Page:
Bum lead

Unique Cars - - MORLEY’S WORKSHOP - Eric Waples, Al­bion Park, NSW.

Re­cently, you did a short piece on ig­ni­tion leads and spark plugs: Work­shop ba­sics, I think it was. And now Dave, (with his foray into chang­ing leads on the fuel-in­jected five-litre Holden en­gine) has ‘plugged us in’ to life be­fore we had in­di­vid­ual coil packs. Dave’s ig­ni­tion lead job on his Holden V8 is right up there with the three hours it used to take to change a Mini 850 fan belt on the side of the road.

But on the sub­ject of high­t­en­sion and ig­ni­tion leads, there was a time when we me­chan­i­cal peo­ple (who knew lit­tle about volts and re­sis­tance and stuff ) would throw our car­bon-core leads away af­ter a spark-plug change and fit cop­per core wire ones. The rea­son be­ing that in­vari­ably the core of the car­bon lead had been frac­tured when we re­moved the leads and the en­gine ran worse with the new plugs in than it did with the old ones.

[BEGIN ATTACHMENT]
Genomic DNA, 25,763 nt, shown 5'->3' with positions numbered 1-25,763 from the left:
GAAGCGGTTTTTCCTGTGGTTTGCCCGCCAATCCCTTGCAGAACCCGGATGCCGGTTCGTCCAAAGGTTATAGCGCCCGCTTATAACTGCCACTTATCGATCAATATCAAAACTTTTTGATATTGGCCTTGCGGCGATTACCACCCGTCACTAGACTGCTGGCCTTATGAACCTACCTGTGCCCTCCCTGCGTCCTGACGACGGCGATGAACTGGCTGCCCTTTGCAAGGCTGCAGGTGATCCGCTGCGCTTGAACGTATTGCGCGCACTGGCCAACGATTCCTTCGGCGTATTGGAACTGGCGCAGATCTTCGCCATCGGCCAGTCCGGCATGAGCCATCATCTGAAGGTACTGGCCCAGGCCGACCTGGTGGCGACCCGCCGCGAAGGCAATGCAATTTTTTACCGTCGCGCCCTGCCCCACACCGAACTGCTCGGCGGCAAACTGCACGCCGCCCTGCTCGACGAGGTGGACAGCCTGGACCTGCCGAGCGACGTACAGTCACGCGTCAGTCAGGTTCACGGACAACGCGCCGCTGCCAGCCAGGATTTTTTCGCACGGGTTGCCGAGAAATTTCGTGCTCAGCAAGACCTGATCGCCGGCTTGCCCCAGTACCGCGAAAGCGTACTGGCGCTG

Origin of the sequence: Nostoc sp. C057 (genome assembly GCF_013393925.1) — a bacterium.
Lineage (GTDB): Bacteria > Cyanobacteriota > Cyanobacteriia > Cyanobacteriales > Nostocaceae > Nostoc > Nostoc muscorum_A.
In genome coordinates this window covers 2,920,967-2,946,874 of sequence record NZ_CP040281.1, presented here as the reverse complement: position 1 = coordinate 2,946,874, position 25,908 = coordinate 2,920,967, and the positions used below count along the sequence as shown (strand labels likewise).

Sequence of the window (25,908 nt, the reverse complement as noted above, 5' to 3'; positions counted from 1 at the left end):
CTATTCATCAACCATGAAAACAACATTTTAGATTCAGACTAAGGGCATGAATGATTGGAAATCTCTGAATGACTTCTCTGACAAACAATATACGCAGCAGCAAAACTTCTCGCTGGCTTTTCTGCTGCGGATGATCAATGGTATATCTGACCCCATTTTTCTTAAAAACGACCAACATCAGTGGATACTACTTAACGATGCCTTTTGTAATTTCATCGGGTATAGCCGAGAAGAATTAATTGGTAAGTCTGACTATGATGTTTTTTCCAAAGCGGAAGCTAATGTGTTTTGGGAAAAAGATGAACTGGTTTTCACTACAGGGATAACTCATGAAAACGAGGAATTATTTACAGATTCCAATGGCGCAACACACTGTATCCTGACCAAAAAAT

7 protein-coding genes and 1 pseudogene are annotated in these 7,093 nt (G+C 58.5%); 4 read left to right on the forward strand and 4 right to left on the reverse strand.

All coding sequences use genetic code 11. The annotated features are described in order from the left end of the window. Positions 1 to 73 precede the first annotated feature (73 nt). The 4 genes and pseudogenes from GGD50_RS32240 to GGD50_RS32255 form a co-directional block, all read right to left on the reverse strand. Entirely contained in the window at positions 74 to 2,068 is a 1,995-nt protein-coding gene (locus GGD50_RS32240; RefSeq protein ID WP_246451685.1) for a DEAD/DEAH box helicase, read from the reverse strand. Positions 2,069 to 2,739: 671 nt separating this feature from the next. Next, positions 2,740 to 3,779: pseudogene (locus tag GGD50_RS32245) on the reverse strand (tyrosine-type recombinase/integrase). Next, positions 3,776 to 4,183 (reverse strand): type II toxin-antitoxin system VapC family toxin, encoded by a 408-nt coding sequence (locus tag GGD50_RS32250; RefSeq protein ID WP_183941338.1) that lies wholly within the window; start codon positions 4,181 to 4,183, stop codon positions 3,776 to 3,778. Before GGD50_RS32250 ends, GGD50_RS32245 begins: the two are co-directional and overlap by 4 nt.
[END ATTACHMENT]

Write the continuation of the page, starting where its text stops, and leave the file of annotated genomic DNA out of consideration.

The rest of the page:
“MY MATE BONDINI USED TO RECKON DRUM BRAKES ARE AS GOOD AS DISCS, BUT HE WAS TECH­NI­CALLY MAD”

Our elec­trica l logic was such t hat one didn’t care if t he re­sis­tance was not cor­rect at each plug, at least wit h t he cop­per wire, t he bug­ger f ired on a ll eight and ran like a dream. Of course, on job com­ple­tion, if said ve­hi­cle hap­pened to have a ra­dio f it­ted, you had your­self a bit of a stat ic is­sue en­su­ing from t he gen­er­a­tor.

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